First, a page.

As states step up their deregulation of the $200 billion U.S. power industry, a few energy-savvy banks are cautiously financing the sector.
In California, a pioneer of the deregulation movement, Union Bank of California in March syndicated $105 million in loans for the central system used by the state's three major power companies. BankAmerica Corp., meanwhile, has financed $300 million in construction costs.
The deals represent a breakthrough for banks looking for lending and underwriting opportunities in the U.S. power sector. But the lenders' experience shows that financing in a deregulated environment carries uncertainty and risks.
"These are bizarre entities that are being created," said Karyssa Britton, vice president of the Los Angeles-based power and utility group at Union Bank, an affiliate of Bank of Tokyo-Mitsubishi Ltd. "There a number of ways this is going to play out across the country."
Staking out the power sector are a handful of banking companies- BankAmerica Corp., Chase Manhattan Corp., Citicorp, J.P. Morgan & Co., and NationsBank Corp.-that were involved in 72% of all loans to the sector globally, according to Securities Data Co.
The U.S. power market is now offering the kinds of opportunities those banks have been seeking abroad. Syndicated lending to the global power industry reached $43.2 billion in 1997, up 85% from $23.3 billion in 1995.
But most of those deals have been overseas. Demand for electricity has grown along with the economy in Asia and Latin America. Still, international lending and the new breed of U.S. lending both require a high level of industry expertise.
For instance, when California moved to deregulate its $20 billion power market last year, legislators were at an impasse over what or who should receive tax-exempt status. They also had to decide whether to privatize the network that would be needed to distribute electricity.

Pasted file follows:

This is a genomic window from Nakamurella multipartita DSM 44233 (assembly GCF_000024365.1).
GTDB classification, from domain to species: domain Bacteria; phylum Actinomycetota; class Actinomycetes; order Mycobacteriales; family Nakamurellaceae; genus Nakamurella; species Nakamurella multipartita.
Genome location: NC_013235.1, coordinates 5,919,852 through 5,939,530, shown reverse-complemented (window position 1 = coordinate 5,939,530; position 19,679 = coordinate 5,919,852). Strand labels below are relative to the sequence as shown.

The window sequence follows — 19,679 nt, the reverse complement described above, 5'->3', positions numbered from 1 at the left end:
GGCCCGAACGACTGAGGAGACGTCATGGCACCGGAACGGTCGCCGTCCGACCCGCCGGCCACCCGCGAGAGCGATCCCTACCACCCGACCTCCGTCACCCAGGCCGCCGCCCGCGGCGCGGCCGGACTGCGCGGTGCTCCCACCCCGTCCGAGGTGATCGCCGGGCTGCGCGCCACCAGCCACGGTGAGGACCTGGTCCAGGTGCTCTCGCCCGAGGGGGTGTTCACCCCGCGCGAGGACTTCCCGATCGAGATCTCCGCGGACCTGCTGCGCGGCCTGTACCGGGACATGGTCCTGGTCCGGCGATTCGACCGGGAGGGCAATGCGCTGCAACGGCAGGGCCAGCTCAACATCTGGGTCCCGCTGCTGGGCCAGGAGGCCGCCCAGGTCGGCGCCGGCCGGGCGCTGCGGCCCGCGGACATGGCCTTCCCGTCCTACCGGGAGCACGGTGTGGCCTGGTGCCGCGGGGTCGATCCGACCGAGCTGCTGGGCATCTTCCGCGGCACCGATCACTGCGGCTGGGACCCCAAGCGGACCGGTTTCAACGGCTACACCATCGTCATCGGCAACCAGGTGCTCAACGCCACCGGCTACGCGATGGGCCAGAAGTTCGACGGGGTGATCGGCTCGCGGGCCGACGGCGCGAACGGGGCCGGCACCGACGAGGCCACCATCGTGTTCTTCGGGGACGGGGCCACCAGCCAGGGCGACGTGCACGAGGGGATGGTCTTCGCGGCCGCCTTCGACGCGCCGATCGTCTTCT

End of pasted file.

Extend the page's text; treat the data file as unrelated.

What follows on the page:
In the end, the state Legislature allowed three major power companies to issue tax-exempt bonds and reduce their rates. But the lawmakers forced a new quasi-governmental organization, the Power Exchange, to get private financing.
The Power Exchange is like a New York Stock Exchange and Securities and Exchange Commission for the state's 250 power providers. Its network, the "independent system operator," directs power from companies as far away as Montana.
California's system is just one example of how states can structure deregulated power markets. The Power Exchange and its network are not-for- profit public corporations that are privately financed.
Analysts agree that the U.S. power industry is likely to emerge as a hodgepodge of networks, authorities, and companies requiring financing ranging from municipal bonds to high-yield bonds.
Lee Barrett, a senior regulatory analyst with the Edison Electric Institute in Washington, a trade group, said that some states have power pools that will make the deregulation transition easy.
"California in many ways is a unique market because an infrastructure needed to be put in place," Mr. Barrett said.
Other states will probably take different routes. Mr. Barrett said the Southwest, Southeast, Middle Atlantic states, and Midwest will form power coalitions.
California's new system suggests there will be plenty of bugs along the way. First, the Power Exchange's opening was delayed from Jan. 1 to March 31 because of computer and training problems. The snags allowed BankAmerica to increase its financing by $100 million.
Since the deregulation, the state reports that only 40,000 customers out of 9.9 million have actually changed providers. And critics of California's current system charge that it will let only 25 to 40 of the 250 initial providers survive.
That uncertainty forced Union Bank to carefully write terms with the Power Exchange and its network. Financing was structured through three instruments: a $60 million letter of credit, a $35 million liquidity facility, and $10 million in working capital.
But the real care was taken in the loan contract. The usual covenants and agreements could not be made, because "no one has done this before."
"There are just a lot of unknowns," Ms. Britton said. "Banks need to be flexible to tailor all of the documents to all of the uncertainties."